Publication of the new study on “Morocco, a logistics hub between Europe and Africa?”

Published : Sunday 15 July 2018 - Michel Gonnet, Yves Crozet, Béatrice Majza


By talking about a “new border” in its relations with Africa, Morocco clearly expresses its ambition in official speeches. This ambition is what Michel Gonnet, Yves Crozet and Béatrice Majza studied, in a paper available here, by evoking the notion of hub.

In air and maritime transport, specialists talk about a “hub and spokes” model to refer to a logic of concentration and massification of flows towards a transit platform, from where other massified flows leave again. It is a corporate logic, an optimisation that enabled airlines and maritime companies to significantly reduce their costs.

But what does a hub mean for a country? Obviously, Morocco did not develop Tanger-Med or its networks of land infrastructures to watch flows go by. The development of exchanges must be the foundation of a change in the Moroccan productive system.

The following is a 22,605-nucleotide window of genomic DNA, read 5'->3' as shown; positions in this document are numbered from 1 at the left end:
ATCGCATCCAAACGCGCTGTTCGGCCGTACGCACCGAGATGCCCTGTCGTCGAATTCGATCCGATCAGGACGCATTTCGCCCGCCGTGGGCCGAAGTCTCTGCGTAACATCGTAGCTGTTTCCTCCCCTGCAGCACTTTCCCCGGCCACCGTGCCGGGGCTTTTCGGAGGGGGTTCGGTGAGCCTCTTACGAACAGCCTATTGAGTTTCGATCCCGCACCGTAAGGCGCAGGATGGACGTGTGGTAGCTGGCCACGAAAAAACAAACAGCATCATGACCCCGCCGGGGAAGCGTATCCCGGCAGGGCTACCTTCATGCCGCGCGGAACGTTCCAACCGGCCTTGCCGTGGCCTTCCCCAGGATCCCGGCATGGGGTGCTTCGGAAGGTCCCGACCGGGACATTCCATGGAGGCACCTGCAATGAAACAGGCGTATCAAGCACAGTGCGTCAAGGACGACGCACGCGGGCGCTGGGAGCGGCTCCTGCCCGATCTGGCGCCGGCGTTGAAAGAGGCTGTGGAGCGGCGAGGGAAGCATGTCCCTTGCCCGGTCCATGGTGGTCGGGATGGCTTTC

Thus, following the works carried out by the Coproduction Observatory, this new report examines the dynamic relations between production systems and logistical organisations, that is to say all the operations that regard the management of flow of goods: their transport and storage from the production site to the distribution site, by air, land or sea.

In this respect, Morocco seems to have a favourable geostrategic position. Its advanced status with Europe and its African strategy make of this country “an ideal link to access a broader market” and “an interesting anchor point to physically establish headquarters with a regional, and even continental, ambition”. If Morocco wants to fully play its role of regional hub, it must update its infrastructures faster and develop an integrated logistics system that is adapted to its industrial strategy. But it must also diversify its production and exportations. This is the reason why Morocco’s foreign investments are almost equally divided between Europe and Africa.

Based on these observations, IPEMED wished to examine the transports and logistics sector, as an essential component of Morocco’s position in the structure of exchanges between Europe, the Mediterranean and Africa. This report aims to i) examine the upgrade of the Moroccan productive system, between Europe and Africa, ii) underline the importance of logistics and transports in the organisation and geography of global value chains.



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